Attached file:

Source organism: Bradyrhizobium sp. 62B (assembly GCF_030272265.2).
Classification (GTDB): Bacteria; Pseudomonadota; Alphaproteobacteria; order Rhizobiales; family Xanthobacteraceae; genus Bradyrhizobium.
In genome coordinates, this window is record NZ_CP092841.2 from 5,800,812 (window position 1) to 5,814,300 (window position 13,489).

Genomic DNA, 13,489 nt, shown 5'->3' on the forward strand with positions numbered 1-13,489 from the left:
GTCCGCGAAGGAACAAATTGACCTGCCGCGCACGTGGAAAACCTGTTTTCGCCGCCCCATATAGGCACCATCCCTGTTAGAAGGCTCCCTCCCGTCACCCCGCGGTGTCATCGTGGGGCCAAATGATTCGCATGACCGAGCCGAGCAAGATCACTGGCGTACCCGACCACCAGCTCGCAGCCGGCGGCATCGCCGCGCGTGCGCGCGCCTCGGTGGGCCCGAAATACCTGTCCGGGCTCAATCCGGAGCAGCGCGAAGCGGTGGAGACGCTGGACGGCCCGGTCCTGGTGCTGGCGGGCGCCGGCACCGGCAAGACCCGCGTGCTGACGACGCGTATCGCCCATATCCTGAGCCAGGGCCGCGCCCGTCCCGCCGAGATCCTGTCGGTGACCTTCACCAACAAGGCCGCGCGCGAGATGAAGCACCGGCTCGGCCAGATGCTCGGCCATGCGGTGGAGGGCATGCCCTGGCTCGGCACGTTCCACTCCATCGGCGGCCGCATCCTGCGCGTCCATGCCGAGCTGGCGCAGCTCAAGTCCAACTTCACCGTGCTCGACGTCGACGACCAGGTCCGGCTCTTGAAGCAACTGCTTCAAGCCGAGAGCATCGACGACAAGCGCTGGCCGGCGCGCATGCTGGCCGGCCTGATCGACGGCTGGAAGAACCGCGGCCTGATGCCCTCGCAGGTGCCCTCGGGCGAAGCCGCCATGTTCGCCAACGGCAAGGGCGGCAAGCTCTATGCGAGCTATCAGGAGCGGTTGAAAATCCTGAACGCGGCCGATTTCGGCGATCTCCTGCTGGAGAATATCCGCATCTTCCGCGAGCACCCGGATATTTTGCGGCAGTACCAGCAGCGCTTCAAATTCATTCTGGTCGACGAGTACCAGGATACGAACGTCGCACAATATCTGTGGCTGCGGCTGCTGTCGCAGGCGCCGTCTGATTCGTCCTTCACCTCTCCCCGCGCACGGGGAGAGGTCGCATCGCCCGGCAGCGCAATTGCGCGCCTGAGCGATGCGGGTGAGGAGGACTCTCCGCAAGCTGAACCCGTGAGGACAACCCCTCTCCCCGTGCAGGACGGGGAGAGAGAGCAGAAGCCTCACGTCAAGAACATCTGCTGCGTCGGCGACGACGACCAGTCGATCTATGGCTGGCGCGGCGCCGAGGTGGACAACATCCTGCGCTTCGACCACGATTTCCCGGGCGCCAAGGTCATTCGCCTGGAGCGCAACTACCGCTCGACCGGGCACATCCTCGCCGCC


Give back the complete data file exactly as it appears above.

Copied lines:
Source organism: Bradyrhizobium sp. 62B (assembly GCF_030272265.2).
Classification (GTDB): Bacteria; Pseudomonadota; Alphaproteobacteria; order Rhizobiales; family Xanthobacteraceae; genus Bradyrhizobium.
In genome coordinates, this window is record NZ_CP092841.2 from 5,800,812 (window position 1) to 5,814,300 (window position 13,489).

Genomic DNA, 13,489 nt, shown 5'->3' on the forward strand with positions numbered 1-13,489 from the left:
GTCCGCGAAGGAACAAATTGACCTGCCGCGCACGTGGAAAACCTGTTTTCGCCGCCCCATATAGGCACCATCCCTGTTAGAAGGCTCCCTCCCGTCACCCCGCGGTGTCATCGTGGGGCCAAATGATTCGCATGACCGAGCCGAGCAAGATCACTGGCGTACCCGACCACCAGCTCGCAGCCGGCGGCATCGCCGCGCGTGCGCGCGCCTCGGTGGGCCCGAAATACCTGTCCGGGCTCAATCCGGAGCAGCGCGAAGCGGTGGAGACGCTGGACGGCCCGGTCCTGGTGCTGGCGGGCGCCGGCACCGGCAAGACCCGCGTGCTGACGACGCGTATCGCCCATATCCTGAGCCAGGGCCGCGCCCGTCCCGCCGAGATCCTGTCGGTGACCTTCACCAACAAGGCCGCGCGCGAGATGAAGCACCGGCTCGGCCAGATGCTCGGCCATGCGGTGGAGGGCATGCCCTGGCTCGGCACGTTCCACTCCATCGGCGGCCGCATCCTGCGCGTCCATGCCGAGCTGGCGCAGCTCAAGTCCAACTTCACCGTGCTCGACGTCGACGACCAGGTCCGGCTCTTGAAGCAACTGCTTCAAGCCGAGAGCATCGACGACAAGCGCTGGCCGGCGCGCATGCTGGCCGGCCTGATCGACGGCTGGAAGAACCGCGGCCTGATGCCCTCGCAGGTGCCCTCGGGCGAAGCCGCCATGTTCGCCAACGGCAAGGGCGGCAAGCTCTATGCGAGCTATCAGGAGCGGTTGAAAATCCTGAACGCGGCCGATTTCGGCGATCTCCTGCTGGAGAATATCCGCATCTTCCGCGAGCACCCGGATATTTTGCGGCAGTACCAGCAGCGCTTCAAATTCATTCTGGTCGACGAGTACCAGGATACGAACGTCGCACAATATCTGTGGCTGCGGCTGCTGTCGCAGGCGCCGTCTGATTCGTCCTTCACCTCTCCCCGCGCACGGGGAGAGGTCGCATCGCCCGGCAGCGCAATTGCGCGCCTGAGCGATGCGGGTGAGGAGGACTCTCCGCAAGCTGAACCCGTGAGGACAACCCCTCTCCCCGTGCAGGACGGGGAGAGAGAGCAGAAGCCTCACGTCAAGAACATCTGCTGCGTCGGCGACGACGACCAGTCGATCTATGGCTGGCGCGGCGCCGAGGTGGACAACATCCTGCGCTTCGACCACGATTTCCCGGGCGCCAAGGTCATTCGCCTGGAGCGCAACTACCGCTCGACCGGGCACATCCTCGCCGCC